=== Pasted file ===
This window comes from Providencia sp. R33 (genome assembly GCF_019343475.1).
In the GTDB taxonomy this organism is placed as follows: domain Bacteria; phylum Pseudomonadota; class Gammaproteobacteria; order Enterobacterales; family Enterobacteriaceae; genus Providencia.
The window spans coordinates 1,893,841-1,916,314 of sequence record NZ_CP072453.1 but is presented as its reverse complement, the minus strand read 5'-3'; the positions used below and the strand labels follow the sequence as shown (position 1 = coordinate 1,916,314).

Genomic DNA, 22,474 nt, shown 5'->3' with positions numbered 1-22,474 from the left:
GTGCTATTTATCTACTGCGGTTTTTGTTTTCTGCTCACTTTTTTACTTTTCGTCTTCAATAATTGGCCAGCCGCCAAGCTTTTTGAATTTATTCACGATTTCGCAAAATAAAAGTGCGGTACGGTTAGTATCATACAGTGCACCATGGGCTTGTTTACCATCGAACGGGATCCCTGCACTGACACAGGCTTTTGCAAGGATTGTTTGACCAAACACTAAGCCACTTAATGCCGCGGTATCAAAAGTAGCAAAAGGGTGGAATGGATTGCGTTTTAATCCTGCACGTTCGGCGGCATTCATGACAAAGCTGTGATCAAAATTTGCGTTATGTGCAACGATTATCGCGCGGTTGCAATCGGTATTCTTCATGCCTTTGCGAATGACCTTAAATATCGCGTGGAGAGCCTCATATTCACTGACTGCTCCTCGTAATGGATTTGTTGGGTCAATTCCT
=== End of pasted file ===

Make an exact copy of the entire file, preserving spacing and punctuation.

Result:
This window comes from Providencia sp. R33 (genome assembly GCF_019343475.1).
In the GTDB taxonomy this organism is placed as follows: domain Bacteria; phylum Pseudomonadota; class Gammaproteobacteria; order Enterobacterales; family Enterobacteriaceae; genus Providencia.
The window spans coordinates 1,893,841-1,916,314 of sequence record NZ_CP072453.1 but is presented as its reverse complement, the minus strand read 5'-3'; the positions used below and the strand labels follow the sequence as shown (position 1 = coordinate 1,916,314).

Genomic DNA, 22,474 nt, shown 5'->3' with positions numbered 1-22,474 from the left:
GTGCTATTTATCTACTGCGGTTTTTGTTTTCTGCTCACTTTTTTACTTTTCGTCTTCAATAATTGGCCAGCCGCCAAGCTTTTTGAATTTATTCACGATTTCGCAAAATAAAAGTGCGGTACGGTTAGTATCATACAGTGCACCATGGGCTTGTTTACCATCGAACGGGATCCCTGCACTGACACAGGCTTTTGCAAGGATTGTTTGACCAAACACTAAGCCACTTAATGCCGCGGTATCAAAAGTAGCAAAAGGGTGGAATGGATTGCGTTTTAATCCTGCACGTTCGGCGGCATTCATGACAAAGCTGTGATCAAAATTTGCGTTATGTGCAACGATTATCGCGCGGTTGCAATCGGTATTCTTCATGCCTTTGCGAATGACCTTAAATATCGCGTGGAGAGCCTCATATTCACTGACTGCTCCTCGTAATGGATTTGTTGGGTCAATTCCT